Happy 70th Birthday, Social Security
Sunday, August 14, 2005
Seventy years ago today, President Franklin Delano Roosevelt signed the law that created the Social Security system, but this year's great debate over the program's future has all but left behind President Bush's goal of maintaining the system's solvency through the baby boom's retirement.
Instead, the battle lines have shifted to a House Republican plan to establish private investment accounts out of Social Security's cash surplus, a plan that even its advocates say would do nothing to improve the program's financial outlook.
Opponents of private accounts will be out in force today, with 131 events celebrating Social Security's anniversary, including birthday balloons on the Mall and the distribution of 50,000 "birthday cards" laying out opposition to the latest version of a Social Security restructuring. On Friday, James Roosevelt kicked off events at a rally in front of his grandfather's memorial.
Bush administration officials are also fanning out this weekend to make the case that the nation can best honor the program by accepting the president's prescriptions for its future.
But Republican lawmakers -- and even pro-Bush lobbyists -- concede there is very little momentum left for the steps needed to secure the system's fiscal health.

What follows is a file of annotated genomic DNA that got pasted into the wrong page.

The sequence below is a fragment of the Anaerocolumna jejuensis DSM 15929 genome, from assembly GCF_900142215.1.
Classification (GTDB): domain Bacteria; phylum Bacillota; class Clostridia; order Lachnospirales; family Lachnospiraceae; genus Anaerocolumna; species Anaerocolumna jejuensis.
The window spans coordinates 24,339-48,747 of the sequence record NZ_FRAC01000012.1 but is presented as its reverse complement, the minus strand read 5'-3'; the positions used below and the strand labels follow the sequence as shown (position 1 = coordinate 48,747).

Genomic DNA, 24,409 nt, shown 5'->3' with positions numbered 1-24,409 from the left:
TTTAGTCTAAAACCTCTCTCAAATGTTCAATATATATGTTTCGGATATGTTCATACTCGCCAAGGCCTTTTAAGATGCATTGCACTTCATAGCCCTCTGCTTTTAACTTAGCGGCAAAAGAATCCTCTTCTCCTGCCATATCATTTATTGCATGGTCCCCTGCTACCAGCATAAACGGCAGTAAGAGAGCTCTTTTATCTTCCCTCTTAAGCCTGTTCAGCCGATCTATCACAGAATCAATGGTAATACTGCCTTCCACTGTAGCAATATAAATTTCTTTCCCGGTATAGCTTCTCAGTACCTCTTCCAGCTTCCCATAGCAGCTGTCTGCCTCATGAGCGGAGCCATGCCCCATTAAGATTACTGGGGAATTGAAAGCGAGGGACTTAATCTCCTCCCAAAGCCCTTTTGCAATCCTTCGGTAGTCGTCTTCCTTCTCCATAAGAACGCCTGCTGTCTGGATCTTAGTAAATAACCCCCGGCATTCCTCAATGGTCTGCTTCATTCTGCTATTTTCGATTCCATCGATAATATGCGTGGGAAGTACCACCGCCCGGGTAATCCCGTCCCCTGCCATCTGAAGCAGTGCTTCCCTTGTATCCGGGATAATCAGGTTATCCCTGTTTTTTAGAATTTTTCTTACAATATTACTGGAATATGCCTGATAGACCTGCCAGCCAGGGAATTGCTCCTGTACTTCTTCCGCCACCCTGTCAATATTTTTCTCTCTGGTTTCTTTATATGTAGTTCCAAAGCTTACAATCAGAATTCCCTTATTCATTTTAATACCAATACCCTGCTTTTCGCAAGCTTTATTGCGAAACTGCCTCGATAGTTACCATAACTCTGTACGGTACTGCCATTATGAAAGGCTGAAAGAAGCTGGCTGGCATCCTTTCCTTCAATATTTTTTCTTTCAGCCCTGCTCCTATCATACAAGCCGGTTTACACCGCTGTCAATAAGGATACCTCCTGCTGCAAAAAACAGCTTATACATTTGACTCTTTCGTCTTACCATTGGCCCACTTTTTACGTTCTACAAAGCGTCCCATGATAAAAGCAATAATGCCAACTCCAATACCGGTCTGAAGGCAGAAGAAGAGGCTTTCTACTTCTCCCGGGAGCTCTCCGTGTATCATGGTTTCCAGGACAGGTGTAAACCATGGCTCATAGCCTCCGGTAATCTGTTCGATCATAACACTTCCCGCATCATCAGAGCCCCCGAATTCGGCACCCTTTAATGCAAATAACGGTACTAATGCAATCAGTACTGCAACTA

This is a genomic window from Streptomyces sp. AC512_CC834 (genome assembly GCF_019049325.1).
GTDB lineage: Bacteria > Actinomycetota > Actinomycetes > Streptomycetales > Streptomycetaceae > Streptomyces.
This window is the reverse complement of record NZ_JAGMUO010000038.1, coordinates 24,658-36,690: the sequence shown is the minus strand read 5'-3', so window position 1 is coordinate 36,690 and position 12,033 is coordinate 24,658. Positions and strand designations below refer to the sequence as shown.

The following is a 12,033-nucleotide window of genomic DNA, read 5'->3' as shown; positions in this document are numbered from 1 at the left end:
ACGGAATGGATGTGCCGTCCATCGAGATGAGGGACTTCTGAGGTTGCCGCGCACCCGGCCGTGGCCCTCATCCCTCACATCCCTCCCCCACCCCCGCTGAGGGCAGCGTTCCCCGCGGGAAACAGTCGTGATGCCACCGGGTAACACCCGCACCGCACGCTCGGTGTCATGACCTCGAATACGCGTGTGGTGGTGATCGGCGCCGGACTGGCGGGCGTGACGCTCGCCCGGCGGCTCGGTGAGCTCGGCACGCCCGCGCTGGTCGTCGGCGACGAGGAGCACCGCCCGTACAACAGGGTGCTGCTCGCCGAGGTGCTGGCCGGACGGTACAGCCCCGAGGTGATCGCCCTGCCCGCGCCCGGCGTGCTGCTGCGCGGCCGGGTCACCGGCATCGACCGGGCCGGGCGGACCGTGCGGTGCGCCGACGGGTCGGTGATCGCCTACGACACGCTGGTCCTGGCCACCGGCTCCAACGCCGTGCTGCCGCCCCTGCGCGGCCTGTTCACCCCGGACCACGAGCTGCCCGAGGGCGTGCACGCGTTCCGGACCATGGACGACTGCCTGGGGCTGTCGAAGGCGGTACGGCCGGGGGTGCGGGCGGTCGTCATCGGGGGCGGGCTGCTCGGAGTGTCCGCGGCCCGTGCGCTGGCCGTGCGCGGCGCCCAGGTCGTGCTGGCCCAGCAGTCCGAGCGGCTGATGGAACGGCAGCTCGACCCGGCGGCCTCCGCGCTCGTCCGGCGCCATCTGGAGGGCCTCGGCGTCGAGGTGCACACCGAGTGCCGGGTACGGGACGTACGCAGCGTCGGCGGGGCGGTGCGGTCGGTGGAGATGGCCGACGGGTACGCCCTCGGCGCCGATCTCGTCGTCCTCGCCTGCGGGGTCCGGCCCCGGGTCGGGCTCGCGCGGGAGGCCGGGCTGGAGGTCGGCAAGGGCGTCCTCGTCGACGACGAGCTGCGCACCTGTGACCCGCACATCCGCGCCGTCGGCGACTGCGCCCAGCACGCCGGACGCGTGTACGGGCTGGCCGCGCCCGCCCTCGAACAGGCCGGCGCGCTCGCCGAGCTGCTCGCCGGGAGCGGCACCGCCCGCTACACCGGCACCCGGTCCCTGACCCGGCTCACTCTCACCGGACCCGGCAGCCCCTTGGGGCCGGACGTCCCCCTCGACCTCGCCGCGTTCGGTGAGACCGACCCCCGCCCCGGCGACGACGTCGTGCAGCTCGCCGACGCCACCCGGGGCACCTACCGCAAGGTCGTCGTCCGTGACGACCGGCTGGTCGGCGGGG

"One way or another, everyone's lost sight of why we're here," said Derrick A. Max, executive director of the business-backed Coalition for the Modernization and Protection of America's Social Security. "That's part of my angst with this whole birthday celebration."
To be sure, House Ways and Means Committee Chairman Bill Thomas (R-Calif.) will try to craft a broad retirement security proposal next month to extend Social Security for decades, Republican lawmakers say. But a large number of rank-and-file House Republicans have made it clear they do not want to vote on any bill that cuts promised benefits, boosts the retirement age or raises taxes -- the steps necessary to extend the program's life with full benefits -- if the Senate cannot pass a Social Security bill. And that is becoming increasingly clear, GOP lawmakers and aides say.
"As far as further steps toward solvency, the question is, how much further action are we going to see in the Senate?" said Rep. Eric I. Cantor (Va.), the chief deputy whip for House Republicans. "Members are rightly concerned about what's going to happen in the Senate."
Typical is the statement by Rep. Anne M. Northup (R-Ky.) outlining what she is looking for in a Social Security bill: "The plan I support for strengthening Social Security would not increase taxes, it would guarantee promised benefits, and it would make Social Security permanently solvent."
Leaders sent Republican lawmakers home for the August recess with two pages of talking points on the GROW account, or Growing Real Ownership for Workers.
"This bill is not a full solvency package," the talking points concede. "However, it will improve the solvency of Social Security by approximately two years."
That would push the date the system could not pay full benefits from 2041, as the Social Security actuaries project, to 2043. But even that modest shift is accomplished by transferring at least $610 billion in general taxes to Social Security, critics say.